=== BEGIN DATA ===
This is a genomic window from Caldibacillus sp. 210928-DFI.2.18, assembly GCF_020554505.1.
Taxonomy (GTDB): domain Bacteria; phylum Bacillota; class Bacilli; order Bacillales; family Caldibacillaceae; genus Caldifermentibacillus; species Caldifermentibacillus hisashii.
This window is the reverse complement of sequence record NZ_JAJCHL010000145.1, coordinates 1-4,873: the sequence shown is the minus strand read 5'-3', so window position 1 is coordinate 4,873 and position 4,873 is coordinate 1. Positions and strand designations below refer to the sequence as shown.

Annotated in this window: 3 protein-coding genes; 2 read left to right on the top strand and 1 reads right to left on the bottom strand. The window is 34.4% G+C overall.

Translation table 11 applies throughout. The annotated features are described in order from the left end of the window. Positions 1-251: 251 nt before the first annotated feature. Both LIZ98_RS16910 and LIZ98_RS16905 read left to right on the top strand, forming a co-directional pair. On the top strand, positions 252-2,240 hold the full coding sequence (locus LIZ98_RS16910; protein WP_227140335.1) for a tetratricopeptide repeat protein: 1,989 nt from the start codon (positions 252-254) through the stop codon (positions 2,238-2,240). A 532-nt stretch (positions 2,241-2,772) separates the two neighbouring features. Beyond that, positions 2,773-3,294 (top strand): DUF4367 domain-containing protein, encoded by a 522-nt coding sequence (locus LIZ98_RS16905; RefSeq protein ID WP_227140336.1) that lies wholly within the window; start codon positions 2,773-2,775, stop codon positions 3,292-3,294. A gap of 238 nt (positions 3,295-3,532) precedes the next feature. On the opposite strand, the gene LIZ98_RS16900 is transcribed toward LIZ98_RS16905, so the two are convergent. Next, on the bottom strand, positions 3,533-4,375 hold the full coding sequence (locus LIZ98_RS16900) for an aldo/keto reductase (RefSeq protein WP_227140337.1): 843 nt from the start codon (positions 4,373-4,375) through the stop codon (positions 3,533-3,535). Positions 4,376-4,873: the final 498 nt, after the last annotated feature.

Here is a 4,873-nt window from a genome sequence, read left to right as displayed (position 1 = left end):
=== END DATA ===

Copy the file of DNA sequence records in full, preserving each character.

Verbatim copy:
This is a genomic window from Caldibacillus sp. 210928-DFI.2.18, assembly GCF_020554505.1.
Taxonomy (GTDB): domain Bacteria; phylum Bacillota; class Bacilli; order Bacillales; family Caldibacillaceae; genus Caldifermentibacillus; species Caldifermentibacillus hisashii.
This window is the reverse complement of sequence record NZ_JAJCHL010000145.1, coordinates 1-4,873: the sequence shown is the minus strand read 5'-3', so window position 1 is coordinate 4,873 and position 4,873 is coordinate 1. Positions and strand designations below refer to the sequence as shown.

Annotated in this window: 3 protein-coding genes; 2 read left to right on the top strand and 1 reads right to left on the bottom strand. The window is 34.4% G+C overall.

Translation table 11 applies throughout. The annotated features are described in order from the left end of the window. Positions 1-251: 251 nt before the first annotated feature. Both LIZ98_RS16910 and LIZ98_RS16905 read left to right on the top strand, forming a co-directional pair. On the top strand, positions 252-2,240 hold the full coding sequence (locus LIZ98_RS16910; protein WP_227140335.1) for a tetratricopeptide repeat protein: 1,989 nt from the start codon (positions 252-254) through the stop codon (positions 2,238-2,240). A 532-nt stretch (positions 2,241-2,772) separates the two neighbouring features. Beyond that, positions 2,773-3,294 (top strand): DUF4367 domain-containing protein, encoded by a 522-nt coding sequence (locus LIZ98_RS16905; RefSeq protein ID WP_227140336.1) that lies wholly within the window; start codon positions 2,773-2,775, stop codon positions 3,292-3,294. A gap of 238 nt (positions 3,295-3,532) precedes the next feature. On the opposite strand, the gene LIZ98_RS16900 is transcribed toward LIZ98_RS16905, so the two are convergent. Next, on the bottom strand, positions 3,533-4,375 hold the full coding sequence (locus LIZ98_RS16900) for an aldo/keto reductase (RefSeq protein WP_227140337.1): 843 nt from the start codon (positions 4,373-4,375) through the stop codon (positions 3,533-3,535). Positions 4,376-4,873: the final 498 nt, after the last annotated feature.

Here is a 4,873-nt window from a genome sequence, read left to right as displayed (position 1 = left end):